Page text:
The Case for Including Salary in Your Job Postings

Job candidates are excited to see salary ranges in job postings.

Salary transparency is becoming more prominent in job postings. Colorado’s “Equal Pay for Equal Work Act” requires employers to include pay range and benefits in every job listing. Additionally, in states like Maryland and Nevada, employers must provide a salary range if asked, while California became the first state to ban employers from asking applicants about their salary history. You can find a complete list of states and cities that legally require employers to share salary ranges at

The Case for Including Salary Ranges in Your Job Postings

While 14 states and cities have made it a legal requirement to share salary ranges, it’s still not the norm. According to Julia Pollak, chief economist at ZipRecruiter, only about 12% of postings on US job boards include salary ranges, although that is an increase from 8% in 2019. Pollak shared that our current labor market may have something to do with this slight increase. "A tightening labor market does appear to have caused more companies to disclose pay rates," she said.

Only 12% of job postings on U.S. job boards include salary ranges.

While it may not be the norm, including a salary range in job postings is a savvy business move. Forward-thinking employers would be wise to incorporate salary ranges into their recruiting strategies. 

This post will outline the top reasons for including salary ranges in your job descriptions. 

Job Seekers Want to See Salary Ranges

Glassdoor has 67 million unique visitors each month and has found that money is the top motivator for 67% of their job seekers

Similarly, LinkedIn suggests that putting salary ranges in job descriptions may give employers a competitive advantage since it’s what most job seekers want to know. "In our recent study on what candidates want during the job hunt,” LinkedIn writes, “we found that over 70 percent of professionals want to hear about salary in the first message from a recruiter. With 59 percent of candidates stating that salary was the leading factor that contributed to feeling fulfilled in their career, understanding pay and benefits is clearly top of mind during the job search."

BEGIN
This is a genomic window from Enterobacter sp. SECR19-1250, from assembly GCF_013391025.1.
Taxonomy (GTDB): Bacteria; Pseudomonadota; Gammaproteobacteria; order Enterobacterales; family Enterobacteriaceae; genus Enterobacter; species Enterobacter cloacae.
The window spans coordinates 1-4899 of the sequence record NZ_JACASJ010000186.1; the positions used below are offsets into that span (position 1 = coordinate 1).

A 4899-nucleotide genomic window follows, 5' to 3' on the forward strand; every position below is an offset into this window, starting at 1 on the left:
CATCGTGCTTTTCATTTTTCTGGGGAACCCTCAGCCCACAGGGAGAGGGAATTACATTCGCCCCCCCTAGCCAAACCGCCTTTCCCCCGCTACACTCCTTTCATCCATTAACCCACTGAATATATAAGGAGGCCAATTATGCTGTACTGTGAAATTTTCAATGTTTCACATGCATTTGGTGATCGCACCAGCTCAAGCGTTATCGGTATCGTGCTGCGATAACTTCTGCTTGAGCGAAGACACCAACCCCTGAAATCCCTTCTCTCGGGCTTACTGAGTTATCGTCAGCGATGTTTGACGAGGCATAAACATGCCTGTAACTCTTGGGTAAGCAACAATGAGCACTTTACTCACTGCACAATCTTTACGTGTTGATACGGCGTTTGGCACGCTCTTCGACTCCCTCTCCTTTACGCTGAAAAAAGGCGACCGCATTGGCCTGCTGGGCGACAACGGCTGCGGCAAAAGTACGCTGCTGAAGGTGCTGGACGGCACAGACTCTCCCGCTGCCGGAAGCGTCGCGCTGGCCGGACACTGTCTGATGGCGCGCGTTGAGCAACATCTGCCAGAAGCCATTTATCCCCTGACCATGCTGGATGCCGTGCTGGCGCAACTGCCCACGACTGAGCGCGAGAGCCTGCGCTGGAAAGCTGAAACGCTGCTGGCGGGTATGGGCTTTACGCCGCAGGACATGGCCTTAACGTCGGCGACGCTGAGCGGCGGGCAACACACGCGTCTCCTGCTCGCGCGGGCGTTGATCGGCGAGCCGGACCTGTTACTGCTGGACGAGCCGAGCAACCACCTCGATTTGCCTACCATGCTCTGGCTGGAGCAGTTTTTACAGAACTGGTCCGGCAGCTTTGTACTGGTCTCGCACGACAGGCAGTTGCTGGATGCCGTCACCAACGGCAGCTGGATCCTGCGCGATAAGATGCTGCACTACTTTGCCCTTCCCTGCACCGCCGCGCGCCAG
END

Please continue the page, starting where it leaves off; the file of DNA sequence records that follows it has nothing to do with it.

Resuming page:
Glassdoor has 67 million unique visitors each month and has found that money is the top motivator for 67% of their job seekers. 

Millennials are Very Open About Money

For years, the accepted etiquette prevented job seekers from asking about salary until they got an offer—discussing finances was long considered gauche, but millennials, now the largest generation in the workforce, have turned those sentiments on their heads. The book “What Millennials Want From Work found that 71% of millennials will discuss salary with their parents or guardians, and 47% will do so with their friends, versus 31% and 24% of older workers. 

Millennials will make up 75% of the workforce by 2025, so it behooves employers to appeal to their sensibilities. 

It's a Candidate's Market

It’s a job candidate’s market right now. The best candidates have the luxury of being very selective in the jobs they apply for. Including salary clarifies what the offer is and shows them that your organization values transparency, which today’s job candidates value.

Don't Waste Candidates' Time

Today’s job seekers value their time, and job candidate experiences they feel don’t waste it. Going through an interview process only to find that the salary range doesn’t match what they were looking for wastes everyone’s time. In the job market of yesteryear, candidates might compromise on salary for a strong mission or company culture, but not today.

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Sharing Salary Ranges Can Increase Applicant Traffic

It only serves to expect that if your job ads appeal to what today’s job seekers want, you’ll increase your applicant traffic, which is always beneficial for employers. A study by SMART Recruit Online found job descriptions that included salary ranges got over 30% more applicants than those that didn’t. Similarly, UK job board Jobsite saw dropoff rates for job advertisements without salary ranges are between 25% and 35%.

SMART Recruit Online found job descriptions that included salary ranges got over 30% more applicants than those that didn’t.

The HiringThing Guide to Increasing Your Applicant Traffic can help provide additional tips for getting more applicants to apply for your open positions!


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Sharing Salary Highlights a Commitment to Equitable Hiring

Today’s job seekers are also looking for future employers that value inclusion and equity—80% of job seekers say DEI is an essential factor when choosing a workplace. A study by Payscale found that openly sharing employee salaries is the top solution to closing the gender pay gap. Not disclosing compensation has long meant that women and minorities get inequitable salary offers. Listing salary sends the message that you’re dedicated to a more equitable workforce, thus appealing to DEI-centric job seekers.